I don’t think castigating the ACBS for appealing to a large component of its current membership is the right aproach, but neither is a steadfast dedication to an arguably obsolete and expensive platform. The key is as stated above – integrating a web-based alternative to the printed directory. This will prevent the feeling of being disenfranchised that is possible amongst an older or less tech-aware group while permitting choice amongst those who are either more eviro-concious or simply prefer a web-based solution. Neither is right or wrong – but nor are they mutualy exclusive approaches.
I am not particularly tech savvy, but I would not object to a web based directory. That said, I do also like the printed directory and am very comfortable with it.
It is certainly not about killing trees – environmental concerns are likely not paramount amongst the classic boat ownership base. The energy required to use, transport and maintain these ineffecient and grossly polluting old boats renders such a position untenable in any practical sense. But, the ACBS would be offending no one by offering a choice. However, I am not sure that having a web-based directory would increase their membership, anyore than not having it would decrease it.
Hold on, I am googleing “castigating” Paul you are right, its both ways for a while, but sooner or later we need to move on. Its not the paper. Its the usage. An online directory would be a thousand times better than a book.
One of the problems with scenarios such as this, is that there is usually a suggestion from the tech crowd to offer it both ways, and allow people to choose which one they want. Sounds logical right?
The problem is that in the printing world, higher quantity, means less cost per unit. So, looking at the ACBS directory challenge, cutting the print run of directories by 50%…lets say from 8,000 to 4,000 does not mean 50% cost. In fact, I would guess that the savings could be as little as 15-20%. So, you end up printing half as many directories for nearly as much cost, and absorbing the costs of developing an online system as well.
Since the Chris-Craft Antique Boat Club has never had a printed directory of any sort (except a listing of members in the very early years) it was an easy executive decision to say “we are going to develop our directory online.” We have a few functionality things that we will be working on in 2009, but it is working pretty well.
For me, it works, because it is always as close as an internet connection, and with me, that is everywhere I go. Heck there’s even WiFi in the shop and the garage. I do agree with Chad Durren’s comments as well.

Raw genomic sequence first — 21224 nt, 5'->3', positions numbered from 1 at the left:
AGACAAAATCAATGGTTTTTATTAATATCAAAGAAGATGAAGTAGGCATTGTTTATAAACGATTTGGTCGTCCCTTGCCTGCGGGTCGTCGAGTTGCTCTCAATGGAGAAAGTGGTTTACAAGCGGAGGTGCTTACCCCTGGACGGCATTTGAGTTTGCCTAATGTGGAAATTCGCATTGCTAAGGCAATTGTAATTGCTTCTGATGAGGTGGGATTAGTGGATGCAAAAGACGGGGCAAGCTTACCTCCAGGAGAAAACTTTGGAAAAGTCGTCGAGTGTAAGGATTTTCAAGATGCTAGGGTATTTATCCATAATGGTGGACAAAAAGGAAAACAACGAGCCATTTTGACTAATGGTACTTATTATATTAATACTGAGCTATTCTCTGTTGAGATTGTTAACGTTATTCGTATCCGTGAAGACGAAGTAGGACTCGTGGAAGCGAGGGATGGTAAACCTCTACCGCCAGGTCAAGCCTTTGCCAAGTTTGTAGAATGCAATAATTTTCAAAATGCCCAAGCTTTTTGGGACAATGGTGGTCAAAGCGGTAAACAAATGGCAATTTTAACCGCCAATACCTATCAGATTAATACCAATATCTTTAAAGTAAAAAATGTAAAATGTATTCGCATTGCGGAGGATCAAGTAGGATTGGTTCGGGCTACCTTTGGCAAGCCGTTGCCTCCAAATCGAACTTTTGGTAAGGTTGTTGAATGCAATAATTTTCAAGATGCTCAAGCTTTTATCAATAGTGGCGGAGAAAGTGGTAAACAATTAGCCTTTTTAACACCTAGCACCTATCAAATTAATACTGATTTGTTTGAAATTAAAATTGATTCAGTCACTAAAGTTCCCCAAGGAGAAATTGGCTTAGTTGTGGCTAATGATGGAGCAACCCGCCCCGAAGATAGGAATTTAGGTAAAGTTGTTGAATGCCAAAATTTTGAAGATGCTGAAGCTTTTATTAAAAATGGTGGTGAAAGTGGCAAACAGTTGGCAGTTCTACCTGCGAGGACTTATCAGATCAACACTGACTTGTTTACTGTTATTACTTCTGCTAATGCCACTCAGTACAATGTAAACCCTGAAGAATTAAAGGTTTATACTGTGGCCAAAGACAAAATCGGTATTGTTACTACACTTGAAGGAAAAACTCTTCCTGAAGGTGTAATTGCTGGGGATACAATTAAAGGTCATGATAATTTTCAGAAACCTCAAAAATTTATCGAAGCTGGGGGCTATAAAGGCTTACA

It’s a darn dilemma, and unfortunately, at times it is hard to forge ahead with the new, and maintain a classic approach as well. It can be done. It just takes human resources and development dollars, both of which are at a premium in a volunteer organization.
The second comment by Anonymous regarding mailing a CD needs to realize the postage for the CD would be much less costly than mailing the catalog. Making 8000 copies of the CD may be the costly item though. The old CD would be yet another typical land-fill, non recycled item in most cases.
I would be in favor of making hard copies an available option with the directory On-Line Accessible for those of us that are somewhat computer savy. My mother started using the internet on her 80th birthday and was hooked.
I’m 29 and love the phone book sized directory. It is the ONLY reason I pay ACBS Int. their $40. Otherwise I’d pay my local chapters their dues only, but I am forced to also pay the International dues. My two local chapters also print hard copies of their individual chapter membership (which I never use because I use the big book). An online search would not be any faster if you are looking to find similar boats.
I use the big book the most while working in the shop away from the computer (sawdust wreaks havoc on it).
Add that to the fact mentioned above that a very high percentage of the hobbies demographic can barely check email, much less search an on-line of CD PDF directory. Many of the guys in the hobby I respect most can’t even turn a computer on! No cell phone, etc.
Change isn’t always better.
My professional association’s directory went online 10 years ago despite the naysayers. Well it was a marvelopus success allowing people to search numerous ways. AND, it saved us an absolute bundle. No one would ever go back to the BIG THICK paper directory which would be out of date by the time it was printed anyways.
ACBS get with the times! Forget the nonsene and unsupported “prejudicial view” that people over 60 are not computer savvy. NONSENSE! For those adults who do not have a computer or internet access, you are missing the boat in som many ways.
On the other hand – I frequent the ACBS site very infrequently as there is no message board. When I use it it is for the calendar and link to chapters only. Imagine! All the classic boats sites are buzzing with activitiy on a dialy basis. I just have to tell you – I don’t get it.
STOP catering to the few who you think don’t have a computer. Join the 21st Century.
I agree with those like minded with this previous post and the woodyboater. Look what happened to encyclopedias that stayed in print versus encarta. Warren Buffet missed the boat on that one. My mom is 80 plus and does more with the web than I do. It would be easier to search for those minority non chris craft boat owners. I think it would attract a more diverse group of boaters.
When I entered into the wood boat hobby in the mid 90’s I started looking for a boat on the web and in magazine classifieds, I soon found out after visiting ACBS and CCABC web sites a few times their listings were only updated when a new magazine issue came out. I called the office of CCABC to confirm my suspicions and was told the reason for not updating the web when classifieds came in was it would not be fair to the older members who did not have computers,I found a lot of the boats listed in the quarterly magazine that were a good deal were gone by the time I received my copy, He then confirmed a few people paid for first class delivery so the could have access to the good deals if there were any. He thought that was fair?
I personnaly look through the directory when first received then put it on the shelf. It is such a waste for me.